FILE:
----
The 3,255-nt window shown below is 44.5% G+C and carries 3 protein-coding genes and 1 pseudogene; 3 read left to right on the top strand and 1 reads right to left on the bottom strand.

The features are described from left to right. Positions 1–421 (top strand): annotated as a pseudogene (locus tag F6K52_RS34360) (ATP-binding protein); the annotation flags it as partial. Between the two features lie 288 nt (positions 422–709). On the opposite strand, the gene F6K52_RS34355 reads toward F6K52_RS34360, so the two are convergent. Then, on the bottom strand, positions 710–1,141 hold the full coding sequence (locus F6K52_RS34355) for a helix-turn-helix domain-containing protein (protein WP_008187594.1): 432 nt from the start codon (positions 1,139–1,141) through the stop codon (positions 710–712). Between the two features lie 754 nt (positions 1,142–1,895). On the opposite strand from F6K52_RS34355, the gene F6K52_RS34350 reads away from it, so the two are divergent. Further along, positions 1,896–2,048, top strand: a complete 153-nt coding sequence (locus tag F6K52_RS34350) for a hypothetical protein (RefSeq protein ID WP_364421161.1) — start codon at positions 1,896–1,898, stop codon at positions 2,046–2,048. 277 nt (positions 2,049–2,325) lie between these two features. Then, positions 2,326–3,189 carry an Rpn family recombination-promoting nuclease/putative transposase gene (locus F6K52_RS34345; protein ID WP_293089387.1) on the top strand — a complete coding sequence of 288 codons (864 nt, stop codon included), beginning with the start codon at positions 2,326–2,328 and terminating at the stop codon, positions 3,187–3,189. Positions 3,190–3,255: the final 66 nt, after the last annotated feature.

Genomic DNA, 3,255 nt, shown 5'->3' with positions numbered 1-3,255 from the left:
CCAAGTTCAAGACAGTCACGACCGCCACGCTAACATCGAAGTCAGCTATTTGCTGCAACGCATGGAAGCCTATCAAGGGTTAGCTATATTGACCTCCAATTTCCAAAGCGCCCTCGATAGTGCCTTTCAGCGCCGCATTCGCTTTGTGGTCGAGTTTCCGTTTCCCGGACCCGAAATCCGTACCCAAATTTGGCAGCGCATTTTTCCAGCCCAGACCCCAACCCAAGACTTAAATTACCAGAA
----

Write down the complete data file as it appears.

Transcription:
The 3,255-nt window shown below is 44.5% G+C and carries 3 protein-coding genes and 1 pseudogene; 3 read left to right on the top strand and 1 reads right to left on the bottom strand.

The features are described from left to right. Positions 1–421 (top strand): annotated as a pseudogene (locus tag F6K52_RS34360) (ATP-binding protein); the annotation flags it as partial. Between the two features lie 288 nt (positions 422–709). On the opposite strand, the gene F6K52_RS34355 reads toward F6K52_RS34360, so the two are convergent. Then, on the bottom strand, positions 710–1,141 hold the full coding sequence (locus F6K52_RS34355) for a helix-turn-helix domain-containing protein (protein WP_008187594.1): 432 nt from the start codon (positions 1,139–1,141) through the stop codon (positions 710–712). Between the two features lie 754 nt (positions 1,142–1,895). On the opposite strand from F6K52_RS34355, the gene F6K52_RS34350 reads away from it, so the two are divergent. Further along, positions 1,896–2,048, top strand: a complete 153-nt coding sequence (locus tag F6K52_RS34350) for a hypothetical protein (RefSeq protein ID WP_364421161.1) — start codon at positions 1,896–1,898, stop codon at positions 2,046–2,048. 277 nt (positions 2,049–2,325) lie between these two features. Then, positions 2,326–3,189 carry an Rpn family recombination-promoting nuclease/putative transposase gene (locus F6K52_RS34345; protein ID WP_293089387.1) on the top strand — a complete coding sequence of 288 codons (864 nt, stop codon included), beginning with the start codon at positions 2,326–2,328 and terminating at the stop codon, positions 3,187–3,189. Positions 3,190–3,255: the final 66 nt, after the last annotated feature.

Genomic DNA, 3,255 nt, shown 5'->3' with positions numbered 1-3,255 from the left:
CCAAGTTCAAGACAGTCACGACCGCCACGCTAACATCGAAGTCAGCTATTTGCTGCAACGCATGGAAGCCTATCAAGGGTTAGCTATATTGACCTCCAATTTCCAAAGCGCCCTCGATAGTGCCTTTCAGCGCCGCATTCGCTTTGTGGTCGAGTTTCCGTTTCCCGGACCCGAAATCCGTACCCAAATTTGGCAGCGCATTTTTCCAGCCCAGACCCCAACCCAAGACTTAAATTACCAGAA